H4IIE cell (DS Pharma Biomedical Co., Ltd.) was used between passage numbers 12 and 45. Cells were cultured in 6-well tissue culture plates (Becton, Dickinson and Company, Japan) and grown to near confluence in Dulbecco's modified Eagle's medium (Nacalai Tesque, Kyoto) containing 10 % fetal bovine serum at 37 °C under a 5 % CO2 atmosphere. Cells were pretreated in the presence or absence of 250 μM or 100 μM L-Cit (supplied by Protein Chemical Co., Ltd., Japan) in serum-free medium for 1 h and were then incubated for 10 min in the presence or absence of 0.1 nM insulin. In order to measure phosphoenolpyruvate carboxykinase (PEPCK) gene expression, cells were treated for 6 h with 500nM Dexamethasone and 0.1 mM cAMP (Dex/cAMP) to induce PEPCK gene expression together with 250 μM L-Cit and/or 10 nM insulin during the same time frame.
Binding kinetics assays
We measured the binding kinetics of insulin and INSR using Bio-Layer Inter-Ferometry (BLI) on Octet RED (ForteBio, USA). All interaction analyses were conducted at 30 °C in PBS buffer unless stated otherwise. Sensor tips were pre-wet for 5 min in buffer immediately prior to use, and the microplates used in the Octet were filled with 200 μL of sample or buffer per well and agitated at 1000 g. The experiments comprised 5 steps: 1. Baseline acquisition (120 s); 2. INSR. Loading onto the SA (Streptavidin) sensor (1200 s); 3. Second baseline acquisition (300 s); 4. Association of insulin for the measurement of kon (300 s); and 5. Dissociation of insulin for the measurement of koff (300 s). The concentration of insulin was 2 μM. Baseline and dissociation steps were carried out in buffer with or without 250 μM L-Cit. Association and dissociation responses (nm) were compared with or without 250 μM L-Cit.
Five-week-old male SPF (Specific pathogen-free) SHRSP.Z-Leprfa/IzmDmcr (SHRSP-fatty) rats were supplied by Japan SLC (Shizuoka, Japan). All rats were housed in a climate-controlled (temperature; 22 ~ 24 °C, humidity; 40 ~ 60 %) light-regulated room with 12-h light and dark cycles. These rats were fed normal chow (CE-2) for 1 week to stabilize their metabolic condition. SHRSP-fatty rats were allocated into 2 groups; a control group (n = 7, not treated) and L-Cit group (n = 7, administrated 2 g/kg/day L-Cit by free access to water). We referred to a previous study using Amino acid supplemental doses rate from human to animals . We measured water and food intakes as well as the body weights of rats daily.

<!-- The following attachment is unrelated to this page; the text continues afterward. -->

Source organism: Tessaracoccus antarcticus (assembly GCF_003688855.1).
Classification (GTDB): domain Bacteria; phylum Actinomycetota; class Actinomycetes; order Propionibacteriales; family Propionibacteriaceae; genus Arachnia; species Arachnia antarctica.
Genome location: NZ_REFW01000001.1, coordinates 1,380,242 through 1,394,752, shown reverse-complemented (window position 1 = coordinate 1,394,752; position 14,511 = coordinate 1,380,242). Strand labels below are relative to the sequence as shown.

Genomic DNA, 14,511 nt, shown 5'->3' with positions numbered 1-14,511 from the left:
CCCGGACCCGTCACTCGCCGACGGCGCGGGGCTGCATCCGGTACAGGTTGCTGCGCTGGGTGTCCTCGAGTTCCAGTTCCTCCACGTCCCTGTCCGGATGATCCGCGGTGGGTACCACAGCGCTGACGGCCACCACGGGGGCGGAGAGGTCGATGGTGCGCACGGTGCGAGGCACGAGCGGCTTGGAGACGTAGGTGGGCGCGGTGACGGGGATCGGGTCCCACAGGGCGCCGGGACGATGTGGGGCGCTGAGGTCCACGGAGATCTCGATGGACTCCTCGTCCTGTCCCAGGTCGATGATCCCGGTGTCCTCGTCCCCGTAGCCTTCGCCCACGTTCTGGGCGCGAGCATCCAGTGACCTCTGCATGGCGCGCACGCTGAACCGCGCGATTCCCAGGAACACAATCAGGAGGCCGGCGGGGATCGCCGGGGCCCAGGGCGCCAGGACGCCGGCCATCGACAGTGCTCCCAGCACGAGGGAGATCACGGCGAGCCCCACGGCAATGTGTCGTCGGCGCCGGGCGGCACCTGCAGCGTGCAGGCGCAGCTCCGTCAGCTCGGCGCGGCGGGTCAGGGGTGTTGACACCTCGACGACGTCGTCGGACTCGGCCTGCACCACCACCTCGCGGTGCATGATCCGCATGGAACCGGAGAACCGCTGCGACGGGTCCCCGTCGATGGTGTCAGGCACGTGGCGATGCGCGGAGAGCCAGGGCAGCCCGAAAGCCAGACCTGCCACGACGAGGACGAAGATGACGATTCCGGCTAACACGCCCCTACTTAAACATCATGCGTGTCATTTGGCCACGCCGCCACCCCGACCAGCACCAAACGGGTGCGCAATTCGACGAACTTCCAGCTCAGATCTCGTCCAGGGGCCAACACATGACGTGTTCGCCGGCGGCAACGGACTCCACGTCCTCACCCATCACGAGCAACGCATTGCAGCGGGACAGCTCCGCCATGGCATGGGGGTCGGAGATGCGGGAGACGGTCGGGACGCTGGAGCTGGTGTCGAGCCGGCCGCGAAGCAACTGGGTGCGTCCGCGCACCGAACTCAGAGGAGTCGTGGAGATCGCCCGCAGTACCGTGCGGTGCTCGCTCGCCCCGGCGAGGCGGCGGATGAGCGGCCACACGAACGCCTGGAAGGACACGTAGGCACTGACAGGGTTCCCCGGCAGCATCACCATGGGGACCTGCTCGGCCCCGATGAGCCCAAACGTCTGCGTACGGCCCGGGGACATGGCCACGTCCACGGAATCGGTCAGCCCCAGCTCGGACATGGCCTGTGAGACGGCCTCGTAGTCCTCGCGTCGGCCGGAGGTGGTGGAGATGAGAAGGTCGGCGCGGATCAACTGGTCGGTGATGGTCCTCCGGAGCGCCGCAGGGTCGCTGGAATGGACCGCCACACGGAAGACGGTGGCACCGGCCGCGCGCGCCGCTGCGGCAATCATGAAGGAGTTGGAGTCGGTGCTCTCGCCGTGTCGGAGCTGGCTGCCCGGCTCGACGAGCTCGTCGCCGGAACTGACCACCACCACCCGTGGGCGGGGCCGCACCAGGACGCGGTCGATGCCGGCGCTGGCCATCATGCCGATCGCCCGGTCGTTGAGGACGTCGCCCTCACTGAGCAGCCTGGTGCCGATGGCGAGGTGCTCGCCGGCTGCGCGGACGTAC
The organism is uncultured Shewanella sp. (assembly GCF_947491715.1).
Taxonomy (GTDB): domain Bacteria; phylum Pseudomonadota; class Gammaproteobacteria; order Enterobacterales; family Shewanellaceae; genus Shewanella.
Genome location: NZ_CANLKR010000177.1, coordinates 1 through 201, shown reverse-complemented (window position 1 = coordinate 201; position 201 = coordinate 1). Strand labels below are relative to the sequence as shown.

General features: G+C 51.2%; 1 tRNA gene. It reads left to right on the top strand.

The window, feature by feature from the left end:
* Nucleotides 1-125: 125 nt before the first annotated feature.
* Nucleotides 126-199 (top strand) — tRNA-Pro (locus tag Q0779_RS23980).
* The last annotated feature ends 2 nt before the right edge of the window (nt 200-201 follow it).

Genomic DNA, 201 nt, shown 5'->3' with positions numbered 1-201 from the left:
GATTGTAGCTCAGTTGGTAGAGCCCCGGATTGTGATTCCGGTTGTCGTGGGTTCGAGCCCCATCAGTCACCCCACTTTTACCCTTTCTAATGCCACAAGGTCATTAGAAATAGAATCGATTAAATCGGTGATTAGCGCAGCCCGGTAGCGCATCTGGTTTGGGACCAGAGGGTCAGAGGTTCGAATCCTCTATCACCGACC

All rats were sacrificed at the conclusion of the 8-week treatment period after 12 h of fasting. Rats were anesthetized with pentobarbital (65 mg/kg body weight). Blood samples were collected and sera were centrifuged, frozen, and stored at −20 °C until later analyses. Two rats of each group were selected at random and used for formalin perfusion. The tissues were immediately harvested and cleaned to measure tissue weights, and the liver was promptly frozen in liquid nitrogen and stored at −80 °C for western blotting and gene analyses.
All procedures were carried out in accordance with the guiding principles for the care and use of animals in the field of physiological sciences established by the Physiological Society of Japan, and the study was approved by the Ethics Committee of Laboratory Animals at Mukogawa Women’s University.
Serum glucose, cholesterol, triglyceride, and free fatty acid levels were measured enzymatically using an assay kit (Wako, Japan). The concentrations of serum aspartate aminotransferase (AST) and alanine aminotransferase (ALT) were measured using the corresponding commercial enzyme kit (Wako, Japan). Serum insulin levels were analyzed using the rat ELISA kit (SHIBAYAGI Co., Ltd. Japan) following the manufacturer’s protocol.
Extraction of membrane protein complexes
Isolated tissues were homogenized in 200 μl TBS (0.025 M Tris–HCl, 0.15 M NaCl, pH7.2) and centrifuged at 1,000 × g for 5 min at 4 °C. Membrane proteins were extracted with the Mem-PER Eukaryotic Membrane Protein Extraction Kit (Thermo, Japan). The viscous phase containing the membrane protein fraction was collected and proteins were purified by precipitation with 10 % trichloroacetic acid. Recovered proteins were mixed with SDS buffer, boiled for 5 min, and loaded onto 12.5 % SDS-PAGE gels.
Primary and secondary antibodies